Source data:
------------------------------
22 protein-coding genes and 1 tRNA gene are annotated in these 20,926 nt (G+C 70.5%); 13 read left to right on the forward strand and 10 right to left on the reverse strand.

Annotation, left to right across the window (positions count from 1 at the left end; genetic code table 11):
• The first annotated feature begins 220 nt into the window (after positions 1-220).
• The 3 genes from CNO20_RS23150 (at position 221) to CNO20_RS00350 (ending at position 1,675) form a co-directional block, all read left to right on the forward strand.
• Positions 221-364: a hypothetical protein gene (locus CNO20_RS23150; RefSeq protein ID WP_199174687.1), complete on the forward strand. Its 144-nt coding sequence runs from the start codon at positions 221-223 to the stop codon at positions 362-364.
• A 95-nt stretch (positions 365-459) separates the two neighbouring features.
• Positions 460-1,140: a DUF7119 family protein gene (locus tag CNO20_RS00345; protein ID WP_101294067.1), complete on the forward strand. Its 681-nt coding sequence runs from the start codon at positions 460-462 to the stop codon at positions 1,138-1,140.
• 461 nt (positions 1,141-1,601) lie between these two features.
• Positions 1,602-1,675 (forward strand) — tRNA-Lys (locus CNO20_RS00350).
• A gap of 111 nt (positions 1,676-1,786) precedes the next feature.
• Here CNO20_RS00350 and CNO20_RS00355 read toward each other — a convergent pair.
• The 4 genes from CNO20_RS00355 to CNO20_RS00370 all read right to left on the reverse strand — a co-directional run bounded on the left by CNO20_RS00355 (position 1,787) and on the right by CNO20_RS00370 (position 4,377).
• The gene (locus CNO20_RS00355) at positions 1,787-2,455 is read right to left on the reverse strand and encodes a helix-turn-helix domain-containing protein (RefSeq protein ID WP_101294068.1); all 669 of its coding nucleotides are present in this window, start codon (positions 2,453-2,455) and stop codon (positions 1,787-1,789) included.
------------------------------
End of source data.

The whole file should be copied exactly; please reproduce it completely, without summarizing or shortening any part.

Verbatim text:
22 protein-coding genes and 1 tRNA gene are annotated in these 20,926 nt (G+C 70.5%); 13 read left to right on the forward strand and 10 right to left on the reverse strand.

Annotation, left to right across the window (positions count from 1 at the left end; genetic code table 11):
• The first annotated feature begins 220 nt into the window (after positions 1-220).
• The 3 genes from CNO20_RS23150 (at position 221) to CNO20_RS00350 (ending at position 1,675) form a co-directional block, all read left to right on the forward strand.
• Positions 221-364: a hypothetical protein gene (locus CNO20_RS23150; RefSeq protein ID WP_199174687.1), complete on the forward strand. Its 144-nt coding sequence runs from the start codon at positions 221-223 to the stop codon at positions 362-364.
• A 95-nt stretch (positions 365-459) separates the two neighbouring features.
• Positions 460-1,140: a DUF7119 family protein gene (locus tag CNO20_RS00345; protein ID WP_101294067.1), complete on the forward strand. Its 681-nt coding sequence runs from the start codon at positions 460-462 to the stop codon at positions 1,138-1,140.
• 461 nt (positions 1,141-1,601) lie between these two features.
• Positions 1,602-1,675 (forward strand) — tRNA-Lys (locus CNO20_RS00350).
• A gap of 111 nt (positions 1,676-1,786) precedes the next feature.
• Here CNO20_RS00350 and CNO20_RS00355 read toward each other — a convergent pair.
• The 4 genes from CNO20_RS00355 to CNO20_RS00370 all read right to left on the reverse strand — a co-directional run bounded on the left by CNO20_RS00355 (position 1,787) and on the right by CNO20_RS00370 (position 4,377).
• The gene (locus CNO20_RS00355) at positions 1,787-2,455 is read right to left on the reverse strand and encodes a helix-turn-helix domain-containing protein (RefSeq protein ID WP_101294068.1); all 669 of its coding nucleotides are present in this window, start codon (positions 2,453-2,455) and stop codon (positions 1,787-1,789) included.